Dialogues are added in Japanese for screenshots.
Better translations from my perspective are bolded.
If neither translation provided a satisfactory translation, a better one will be added at end of each comment in quotes.
Refer to the Grading Scheme for technical evaluation methods.
Daisuki: [HorribleSubs] Monogatari Series Second Season – 03 [720p].mkv
Commie: [Commie] Monogatari Series Second Season – 03 [A66A8063].mkv
But in my eyes, you seem like completely different beings.
but from where I sit, you’re worlds apart.
Daisuki’s (HS) translation is really literal and sound awkward compared to Commie throughout.
Almost as if you have nothing in common.
Such that it feels as though you’re nothing alike sometimes.
Although often sounding smoother, commie translations overcomplicate things and get really wordy for no reason in some cases. Also, “sometimes” is not needed nor implied in this line.
I think I understand from this meal you made.
But now that I’ve eaten your food, I get the feeling I understand.
Commie went really literal here, but it works (just a little wordy). HS one sounds very stiff.
“But your cooking made me realize something.”
There’s a difference in awareness of danger between you and Araragi.
Because there’s a very high risk when society knows you’re a “good, virtuous person”.
You two have very different standards of assessing risks.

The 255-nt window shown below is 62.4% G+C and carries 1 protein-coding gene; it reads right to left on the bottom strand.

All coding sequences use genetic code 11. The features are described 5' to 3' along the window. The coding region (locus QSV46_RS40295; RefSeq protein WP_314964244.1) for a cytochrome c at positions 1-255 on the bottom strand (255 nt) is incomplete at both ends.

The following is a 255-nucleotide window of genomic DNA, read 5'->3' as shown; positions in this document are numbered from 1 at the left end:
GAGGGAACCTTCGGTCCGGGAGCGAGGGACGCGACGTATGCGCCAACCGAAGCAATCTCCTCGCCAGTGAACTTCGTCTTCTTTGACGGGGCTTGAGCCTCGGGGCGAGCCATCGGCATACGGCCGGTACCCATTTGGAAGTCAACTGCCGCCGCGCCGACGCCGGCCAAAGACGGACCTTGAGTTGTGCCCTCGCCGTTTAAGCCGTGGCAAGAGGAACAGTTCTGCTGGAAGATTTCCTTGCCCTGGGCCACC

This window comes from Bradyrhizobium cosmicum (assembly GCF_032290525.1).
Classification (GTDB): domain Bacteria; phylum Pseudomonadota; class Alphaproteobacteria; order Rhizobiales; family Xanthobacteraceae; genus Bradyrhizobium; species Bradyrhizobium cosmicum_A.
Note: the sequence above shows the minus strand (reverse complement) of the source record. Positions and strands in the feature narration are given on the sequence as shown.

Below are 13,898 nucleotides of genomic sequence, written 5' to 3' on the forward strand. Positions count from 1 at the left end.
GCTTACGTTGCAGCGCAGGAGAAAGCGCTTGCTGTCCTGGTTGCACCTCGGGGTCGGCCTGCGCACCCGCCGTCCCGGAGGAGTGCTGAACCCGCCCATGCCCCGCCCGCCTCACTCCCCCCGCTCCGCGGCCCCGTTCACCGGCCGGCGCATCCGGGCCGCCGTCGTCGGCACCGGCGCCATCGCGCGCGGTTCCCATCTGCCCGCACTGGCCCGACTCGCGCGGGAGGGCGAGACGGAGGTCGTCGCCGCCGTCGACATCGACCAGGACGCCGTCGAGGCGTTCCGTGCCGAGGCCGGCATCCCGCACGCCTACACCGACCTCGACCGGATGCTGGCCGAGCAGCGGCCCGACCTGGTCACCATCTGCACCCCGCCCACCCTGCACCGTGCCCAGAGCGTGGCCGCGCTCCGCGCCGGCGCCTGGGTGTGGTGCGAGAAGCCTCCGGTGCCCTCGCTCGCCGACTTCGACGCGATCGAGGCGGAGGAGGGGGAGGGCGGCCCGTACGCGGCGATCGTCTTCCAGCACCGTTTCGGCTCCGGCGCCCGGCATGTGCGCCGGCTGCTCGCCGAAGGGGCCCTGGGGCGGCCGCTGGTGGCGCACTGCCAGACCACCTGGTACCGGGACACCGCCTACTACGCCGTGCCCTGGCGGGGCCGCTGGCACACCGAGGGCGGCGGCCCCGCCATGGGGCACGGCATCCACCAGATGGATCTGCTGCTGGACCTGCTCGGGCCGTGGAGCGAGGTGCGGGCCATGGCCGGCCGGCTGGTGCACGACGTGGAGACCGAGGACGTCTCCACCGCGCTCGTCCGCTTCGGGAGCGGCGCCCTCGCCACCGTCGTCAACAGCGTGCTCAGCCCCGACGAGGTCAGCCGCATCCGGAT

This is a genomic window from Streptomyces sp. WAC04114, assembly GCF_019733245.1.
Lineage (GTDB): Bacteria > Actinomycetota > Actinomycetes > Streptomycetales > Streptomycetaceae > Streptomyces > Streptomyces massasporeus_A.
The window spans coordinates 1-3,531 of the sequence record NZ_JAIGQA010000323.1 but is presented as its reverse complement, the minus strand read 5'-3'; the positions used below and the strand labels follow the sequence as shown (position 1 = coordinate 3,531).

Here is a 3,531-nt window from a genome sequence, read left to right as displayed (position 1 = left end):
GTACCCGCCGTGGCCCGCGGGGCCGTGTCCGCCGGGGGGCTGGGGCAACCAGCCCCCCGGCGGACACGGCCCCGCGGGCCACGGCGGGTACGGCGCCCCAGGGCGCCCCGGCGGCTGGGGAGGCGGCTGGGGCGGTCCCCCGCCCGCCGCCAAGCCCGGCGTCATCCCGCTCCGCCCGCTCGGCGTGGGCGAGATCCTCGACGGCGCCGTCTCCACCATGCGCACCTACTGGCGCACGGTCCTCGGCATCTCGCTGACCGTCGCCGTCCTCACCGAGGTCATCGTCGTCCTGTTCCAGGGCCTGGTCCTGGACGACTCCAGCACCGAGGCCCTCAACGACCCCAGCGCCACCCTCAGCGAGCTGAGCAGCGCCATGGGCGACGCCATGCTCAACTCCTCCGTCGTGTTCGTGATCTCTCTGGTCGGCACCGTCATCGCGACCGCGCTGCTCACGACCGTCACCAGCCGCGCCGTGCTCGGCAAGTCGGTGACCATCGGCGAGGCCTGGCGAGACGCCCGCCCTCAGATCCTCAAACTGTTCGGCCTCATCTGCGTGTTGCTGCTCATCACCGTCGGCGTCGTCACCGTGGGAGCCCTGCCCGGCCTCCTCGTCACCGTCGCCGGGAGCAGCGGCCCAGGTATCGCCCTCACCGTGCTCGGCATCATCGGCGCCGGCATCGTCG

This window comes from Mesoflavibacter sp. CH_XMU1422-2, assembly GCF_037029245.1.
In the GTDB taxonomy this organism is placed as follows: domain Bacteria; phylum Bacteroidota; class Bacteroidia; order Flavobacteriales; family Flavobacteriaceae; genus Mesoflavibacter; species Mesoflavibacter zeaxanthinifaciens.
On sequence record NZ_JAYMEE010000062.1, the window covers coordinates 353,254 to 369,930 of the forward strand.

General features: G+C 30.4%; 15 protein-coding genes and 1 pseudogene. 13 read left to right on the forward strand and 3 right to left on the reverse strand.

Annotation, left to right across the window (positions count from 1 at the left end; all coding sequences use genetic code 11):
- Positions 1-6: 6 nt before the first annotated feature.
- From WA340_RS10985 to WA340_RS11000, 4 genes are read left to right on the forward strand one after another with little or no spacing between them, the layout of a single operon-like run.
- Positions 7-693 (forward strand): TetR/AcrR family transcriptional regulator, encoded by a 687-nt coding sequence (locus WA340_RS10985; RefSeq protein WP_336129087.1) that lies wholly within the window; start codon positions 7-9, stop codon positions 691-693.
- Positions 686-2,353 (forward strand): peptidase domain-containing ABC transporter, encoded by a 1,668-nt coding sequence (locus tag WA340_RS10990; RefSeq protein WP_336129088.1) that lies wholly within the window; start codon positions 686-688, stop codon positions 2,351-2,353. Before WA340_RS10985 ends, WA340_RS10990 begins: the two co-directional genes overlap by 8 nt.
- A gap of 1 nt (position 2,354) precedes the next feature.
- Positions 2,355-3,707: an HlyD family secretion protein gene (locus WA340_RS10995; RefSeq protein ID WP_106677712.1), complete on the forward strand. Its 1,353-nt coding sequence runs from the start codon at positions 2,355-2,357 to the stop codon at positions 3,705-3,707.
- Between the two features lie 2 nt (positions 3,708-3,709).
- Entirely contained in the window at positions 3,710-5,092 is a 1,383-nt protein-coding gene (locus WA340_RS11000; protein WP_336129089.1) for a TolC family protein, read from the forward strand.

In our society, letting others find out that you’re a nice person is a very risky move.
Commie translated 「危うい」as “risk”, which was a very poor move since that specific word was used later to explain why it’s a danger.
“You two perceive danger very differently.
Presenting yourself as a good person is a very dangerous move in our society.”
Why do so many people ignore that cat and pass by as if nothing had happened?
Because it’s “dangerous” to give it a burial.
The vast majority of people would ignore it and walk past, as though they didn’t see anything.
And they’d do that because burying a cat could be dangerous.
Senjougahara presents a question and answers herself to prove the point. Rephrasing it as a simple statement sounds far less effective in Commie’s translation.
You don’t feel anything about the ill will people have.
You have no sense of alarm against stupid or bad things.
You don’t see a problem with ill will or malintent.
You aren’t wary of people’s stupidity and uselessness.